Illiteracy among people was a matter of grave concern for the successful functioning of democracy in India on the eve of independence and it still continues to be a major challenge.
The level of education of citizens is a key to both the successful functioning of democracy and socio-economic development of the country. And perhaps, more importantly, it is an essential condition for human dignity.
But the state of formal literacy was almost dismal when India achieved independence. The literacy rate in 1951 was mere 18.33 per cent and female literacy was negligible with 8.9 percent.
It was, therefore, feared by many that the citizens would not be able to play their roles effectively and exercise their right to vote meaningfully which is an individual’s expression of the power of the people.
As you also know, this apprehension, however, has been proved wrong by the Indian electorate over the years. In spite of a substantial number of them being illiterates, they have demonstrated maturity in the exercise of their right to vote on more than one occasion thus resulting peaceful transfer of political power since independence.
The Indian National Congress under the leadership of Ms. Indira Gandhi was very popular and powerful during the early part of 1970s. But in 1977’s general election, the people of India rejected her primarily because of the misuse of power during emergency in 1975-1977 and provided an opportunity to the first non-Congress government at the Centre in form of the Janata Party.
After that there have been changes in the governments both at the Centre and in the States almost regularly. Literacy is necessary not simply for enabling citizens to participate in elections and exercise their right to vote effectively, it has other important implications as well. Literacy enables citizens to be aware of various issues, problems, demands, and interests in the country.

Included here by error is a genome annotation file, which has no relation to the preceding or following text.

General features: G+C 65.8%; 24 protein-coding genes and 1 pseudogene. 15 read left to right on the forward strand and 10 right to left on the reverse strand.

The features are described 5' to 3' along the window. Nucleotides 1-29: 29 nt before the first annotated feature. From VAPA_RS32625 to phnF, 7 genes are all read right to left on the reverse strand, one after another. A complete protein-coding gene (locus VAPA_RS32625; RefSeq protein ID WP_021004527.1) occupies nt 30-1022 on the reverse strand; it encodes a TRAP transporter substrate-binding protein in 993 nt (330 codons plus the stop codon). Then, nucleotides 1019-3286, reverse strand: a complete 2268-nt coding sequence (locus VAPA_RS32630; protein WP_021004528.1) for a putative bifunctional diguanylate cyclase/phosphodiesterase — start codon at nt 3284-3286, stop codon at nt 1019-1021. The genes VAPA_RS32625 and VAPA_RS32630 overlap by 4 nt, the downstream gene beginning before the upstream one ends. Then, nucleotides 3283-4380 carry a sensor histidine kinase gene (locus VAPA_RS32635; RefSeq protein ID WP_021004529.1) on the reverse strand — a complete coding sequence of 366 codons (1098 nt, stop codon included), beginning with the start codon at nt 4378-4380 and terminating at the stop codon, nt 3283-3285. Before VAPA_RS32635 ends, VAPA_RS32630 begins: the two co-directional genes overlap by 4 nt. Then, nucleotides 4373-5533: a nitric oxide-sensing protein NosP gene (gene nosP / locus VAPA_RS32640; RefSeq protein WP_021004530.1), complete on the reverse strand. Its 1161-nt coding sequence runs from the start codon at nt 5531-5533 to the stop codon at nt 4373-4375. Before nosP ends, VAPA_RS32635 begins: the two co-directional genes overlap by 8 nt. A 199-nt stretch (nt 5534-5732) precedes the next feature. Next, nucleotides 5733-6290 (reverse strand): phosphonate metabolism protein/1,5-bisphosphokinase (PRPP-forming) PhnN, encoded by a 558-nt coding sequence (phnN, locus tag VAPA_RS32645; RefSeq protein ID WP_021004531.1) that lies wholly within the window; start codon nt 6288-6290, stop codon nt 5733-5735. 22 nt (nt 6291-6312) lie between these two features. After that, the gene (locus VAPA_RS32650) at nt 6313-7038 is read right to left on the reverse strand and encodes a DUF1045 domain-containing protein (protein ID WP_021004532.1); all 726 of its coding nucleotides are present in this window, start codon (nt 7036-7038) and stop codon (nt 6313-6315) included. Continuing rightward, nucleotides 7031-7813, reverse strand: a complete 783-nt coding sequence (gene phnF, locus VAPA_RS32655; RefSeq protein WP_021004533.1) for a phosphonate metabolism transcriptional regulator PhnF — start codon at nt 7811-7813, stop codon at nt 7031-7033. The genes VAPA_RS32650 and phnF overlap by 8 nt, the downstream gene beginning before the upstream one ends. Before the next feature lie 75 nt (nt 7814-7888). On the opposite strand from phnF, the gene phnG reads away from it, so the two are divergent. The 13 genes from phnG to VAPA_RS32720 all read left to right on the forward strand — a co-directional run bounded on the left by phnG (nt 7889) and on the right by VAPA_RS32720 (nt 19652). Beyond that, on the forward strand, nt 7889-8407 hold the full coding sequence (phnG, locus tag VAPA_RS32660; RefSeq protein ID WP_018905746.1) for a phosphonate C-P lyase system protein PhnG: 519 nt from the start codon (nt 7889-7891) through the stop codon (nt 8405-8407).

It also makes them conscious of the principles of liberty and equality of all and ensures that the representatives elected by them truly represent all the interests in the society.
Universal literacy is therefore a must for the successful functioning of Indian democracy. Although according to 2011 Census, the literacy rate has risen to 74.04 per cent, the female literacy rate is still lagging at 65.46 per cent.
This means that over one-fourth of the country’s population is still illiterate while among women nearly one out of three is not literate. If the children have access to basic education, the problem of illiteracy can be checked.
Recently, the Right to Education is provided as a fundamental right. We hope that this will help the cause of educating the children universally.
It is generally said that for a hungry person right to vote does not have any meaning. For him/her the first requirement is food. Therefore, poverty is considered as the greatest bane of democracy.
It is, in fact, the root cause of all kinds of deprivations and inequalities. It is the state of denial of opportunities to people to lead a healthy and fulfilling life. Of course, India inherited poverty from the long exploitative British colonial rule, but it continues to be one of the gravest problems today.
Even now a considerable proportion of Indian population lives below poverty line, called ‘BPL’. The poverty line means an income level below which human beings cannot provide for their basic necessities of food, much less for clothes and shelter.